Sundance 2011 opened with a lot of interesting moments, if not the best films.
Friday’s biggest revelation: that those annoying publicity hounds Mary Kate and Ashley Olsen, aka the Olsen twins, have a serious actress sister.
Elizabeth Olsen, 21, debuted here on Friday with Sean Durkin’s “Martha Marcy May Marlene,” the story of a young woman who gets sucked into cult in rural upstate New York. She’s raped, abused, brainwashed, and made witness to a murder. Olsen is amazing. She also resembles more Maggie Gyllenhaal than her nightclubhopping sisters.
The rest of the cast is very good, of course: Hugh Dancy, Sarah Paulsen, John Hawkes, and Brady Corbet do a lot to support Olsen. But this young woman–who will appear later this year in Bruce Beresford’s “Peace, Love, and Understanding”–is going to be a big deal in 2011.
More from day 1: first, that Robert Redford narrates the opening animation for the premiere films does a lot to enhance the experience. Second: that every gift swagging, freebie guzzling, awful party person here should be made to watch the Susanne Rostock documentary of political activist, singer, and actor Harry Belafonte called “Sing Your Song.” The first 45 minutes recount an exceptional life of substance that should be a lesson to the crowd here. The great men and women of history didn’t waste their time trying to get free Oakley sunglasses.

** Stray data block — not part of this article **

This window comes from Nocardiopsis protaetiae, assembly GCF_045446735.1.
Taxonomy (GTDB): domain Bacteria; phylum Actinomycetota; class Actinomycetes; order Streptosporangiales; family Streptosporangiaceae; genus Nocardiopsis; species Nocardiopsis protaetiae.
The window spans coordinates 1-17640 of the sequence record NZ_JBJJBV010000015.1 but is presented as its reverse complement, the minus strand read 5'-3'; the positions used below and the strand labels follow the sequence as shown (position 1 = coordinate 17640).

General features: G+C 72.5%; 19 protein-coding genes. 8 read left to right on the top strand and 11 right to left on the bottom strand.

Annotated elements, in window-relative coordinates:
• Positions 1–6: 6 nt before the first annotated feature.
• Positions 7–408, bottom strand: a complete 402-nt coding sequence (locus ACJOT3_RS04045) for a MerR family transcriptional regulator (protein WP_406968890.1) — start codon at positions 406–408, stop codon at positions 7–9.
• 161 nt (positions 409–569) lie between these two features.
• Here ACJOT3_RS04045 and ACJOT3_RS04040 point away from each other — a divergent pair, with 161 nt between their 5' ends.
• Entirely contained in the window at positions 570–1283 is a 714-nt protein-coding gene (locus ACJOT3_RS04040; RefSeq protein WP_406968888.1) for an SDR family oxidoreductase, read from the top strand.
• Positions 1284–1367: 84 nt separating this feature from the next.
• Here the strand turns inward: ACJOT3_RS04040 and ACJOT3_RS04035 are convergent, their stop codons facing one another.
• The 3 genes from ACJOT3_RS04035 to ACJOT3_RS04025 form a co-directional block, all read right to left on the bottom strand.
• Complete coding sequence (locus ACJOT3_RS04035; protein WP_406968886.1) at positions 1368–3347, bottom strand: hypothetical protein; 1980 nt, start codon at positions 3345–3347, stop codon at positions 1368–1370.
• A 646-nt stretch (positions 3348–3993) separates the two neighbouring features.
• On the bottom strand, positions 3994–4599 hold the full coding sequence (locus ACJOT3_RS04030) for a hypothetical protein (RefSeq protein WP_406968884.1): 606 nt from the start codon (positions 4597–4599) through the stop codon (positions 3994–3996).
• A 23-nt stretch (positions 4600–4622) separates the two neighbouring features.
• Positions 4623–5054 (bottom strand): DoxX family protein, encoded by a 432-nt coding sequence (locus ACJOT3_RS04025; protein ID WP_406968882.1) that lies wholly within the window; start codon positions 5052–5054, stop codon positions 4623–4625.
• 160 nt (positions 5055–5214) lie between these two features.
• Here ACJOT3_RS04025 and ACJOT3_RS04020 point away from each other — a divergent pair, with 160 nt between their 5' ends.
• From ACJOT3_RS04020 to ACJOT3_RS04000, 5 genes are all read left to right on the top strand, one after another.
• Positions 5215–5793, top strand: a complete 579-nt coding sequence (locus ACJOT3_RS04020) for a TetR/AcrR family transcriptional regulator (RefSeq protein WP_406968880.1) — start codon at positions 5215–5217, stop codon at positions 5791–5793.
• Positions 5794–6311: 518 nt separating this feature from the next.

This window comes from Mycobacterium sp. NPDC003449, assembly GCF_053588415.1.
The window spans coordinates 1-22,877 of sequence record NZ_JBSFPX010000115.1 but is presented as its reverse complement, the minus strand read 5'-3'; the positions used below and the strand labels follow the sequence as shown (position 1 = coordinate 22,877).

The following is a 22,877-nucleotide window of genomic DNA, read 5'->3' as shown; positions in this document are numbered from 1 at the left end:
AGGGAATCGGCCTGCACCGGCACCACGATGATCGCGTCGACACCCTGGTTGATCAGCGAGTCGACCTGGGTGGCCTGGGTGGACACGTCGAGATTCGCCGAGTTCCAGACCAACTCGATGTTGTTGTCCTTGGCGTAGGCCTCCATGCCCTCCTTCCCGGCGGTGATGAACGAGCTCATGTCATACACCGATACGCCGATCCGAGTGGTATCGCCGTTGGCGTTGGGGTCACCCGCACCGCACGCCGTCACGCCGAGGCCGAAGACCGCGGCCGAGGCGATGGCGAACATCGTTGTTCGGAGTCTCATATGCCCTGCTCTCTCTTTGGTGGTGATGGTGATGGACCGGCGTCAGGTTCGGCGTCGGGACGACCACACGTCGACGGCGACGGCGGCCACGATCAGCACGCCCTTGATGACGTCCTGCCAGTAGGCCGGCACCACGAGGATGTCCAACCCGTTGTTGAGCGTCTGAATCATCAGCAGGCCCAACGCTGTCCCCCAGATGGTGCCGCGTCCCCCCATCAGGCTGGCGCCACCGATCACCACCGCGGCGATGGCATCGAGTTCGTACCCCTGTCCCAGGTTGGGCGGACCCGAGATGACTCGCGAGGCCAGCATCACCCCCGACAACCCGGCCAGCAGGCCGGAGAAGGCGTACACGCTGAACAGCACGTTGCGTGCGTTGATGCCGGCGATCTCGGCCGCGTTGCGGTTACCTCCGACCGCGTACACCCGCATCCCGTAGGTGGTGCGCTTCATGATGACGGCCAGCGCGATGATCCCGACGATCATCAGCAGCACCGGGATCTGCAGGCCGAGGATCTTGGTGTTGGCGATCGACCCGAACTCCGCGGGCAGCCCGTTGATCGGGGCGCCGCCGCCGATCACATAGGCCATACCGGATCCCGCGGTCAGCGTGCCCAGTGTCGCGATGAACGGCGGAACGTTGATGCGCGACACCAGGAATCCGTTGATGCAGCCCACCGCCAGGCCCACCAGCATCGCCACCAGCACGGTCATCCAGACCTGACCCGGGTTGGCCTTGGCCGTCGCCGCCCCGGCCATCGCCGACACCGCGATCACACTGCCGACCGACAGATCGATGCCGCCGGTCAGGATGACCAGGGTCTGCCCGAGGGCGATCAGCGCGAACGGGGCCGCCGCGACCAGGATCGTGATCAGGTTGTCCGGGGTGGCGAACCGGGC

Rostock literally just brought the finished film here. She may still do some work on it, especially in the second half. Belafonte’s recording career is rushed–his live Carnegie Hall album is considered a template for all such discs. Also, I don’t recall anything about his starring in Robert Altman’s “Kansas City.” But it was a pleasure to see his second wife Julie, and Diahann Carroll, another groundbreaker.